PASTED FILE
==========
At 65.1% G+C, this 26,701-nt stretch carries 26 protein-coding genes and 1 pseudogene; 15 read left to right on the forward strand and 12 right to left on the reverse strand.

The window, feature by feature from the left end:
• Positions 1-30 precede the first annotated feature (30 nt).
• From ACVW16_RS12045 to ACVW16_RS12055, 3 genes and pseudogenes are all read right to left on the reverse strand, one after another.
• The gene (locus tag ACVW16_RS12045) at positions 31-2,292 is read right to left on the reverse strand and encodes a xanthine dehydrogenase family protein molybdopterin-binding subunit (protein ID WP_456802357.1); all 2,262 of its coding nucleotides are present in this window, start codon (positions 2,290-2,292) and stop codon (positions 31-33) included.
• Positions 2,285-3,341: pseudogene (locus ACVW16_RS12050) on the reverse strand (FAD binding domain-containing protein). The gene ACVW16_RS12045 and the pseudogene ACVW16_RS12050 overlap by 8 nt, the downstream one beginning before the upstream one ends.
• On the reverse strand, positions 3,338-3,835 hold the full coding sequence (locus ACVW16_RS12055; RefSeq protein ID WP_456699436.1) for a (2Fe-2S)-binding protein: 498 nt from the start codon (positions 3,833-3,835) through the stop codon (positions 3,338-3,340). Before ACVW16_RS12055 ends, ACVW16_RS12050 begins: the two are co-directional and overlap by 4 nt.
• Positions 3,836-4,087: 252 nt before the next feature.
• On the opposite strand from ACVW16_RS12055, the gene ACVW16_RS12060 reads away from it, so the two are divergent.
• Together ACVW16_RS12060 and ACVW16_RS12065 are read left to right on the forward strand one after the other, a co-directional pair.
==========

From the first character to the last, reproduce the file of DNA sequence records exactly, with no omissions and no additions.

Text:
At 65.1% G+C, this 26,701-nt stretch carries 26 protein-coding genes and 1 pseudogene; 15 read left to right on the forward strand and 12 right to left on the reverse strand.

The window, feature by feature from the left end:
• Positions 1-30 precede the first annotated feature (30 nt).
• From ACVW16_RS12045 to ACVW16_RS12055, 3 genes and pseudogenes are all read right to left on the reverse strand, one after another.
• The gene (locus tag ACVW16_RS12045) at positions 31-2,292 is read right to left on the reverse strand and encodes a xanthine dehydrogenase family protein molybdopterin-binding subunit (protein ID WP_456802357.1); all 2,262 of its coding nucleotides are present in this window, start codon (positions 2,290-2,292) and stop codon (positions 31-33) included.
• Positions 2,285-3,341: pseudogene (locus ACVW16_RS12050) on the reverse strand (FAD binding domain-containing protein). The gene ACVW16_RS12045 and the pseudogene ACVW16_RS12050 overlap by 8 nt, the downstream one beginning before the upstream one ends.
• On the reverse strand, positions 3,338-3,835 hold the full coding sequence (locus ACVW16_RS12055; RefSeq protein ID WP_456699436.1) for a (2Fe-2S)-binding protein: 498 nt from the start codon (positions 3,833-3,835) through the stop codon (positions 3,338-3,340). Before ACVW16_RS12055 ends, ACVW16_RS12050 begins: the two are co-directional and overlap by 4 nt.
• Positions 3,836-4,087: 252 nt before the next feature.
• On the opposite strand from ACVW16_RS12055, the gene ACVW16_RS12060 reads away from it, so the two are divergent.
• Together ACVW16_RS12060 and ACVW16_RS12065 are read left to right on the forward strand one after the other, a co-directional pair.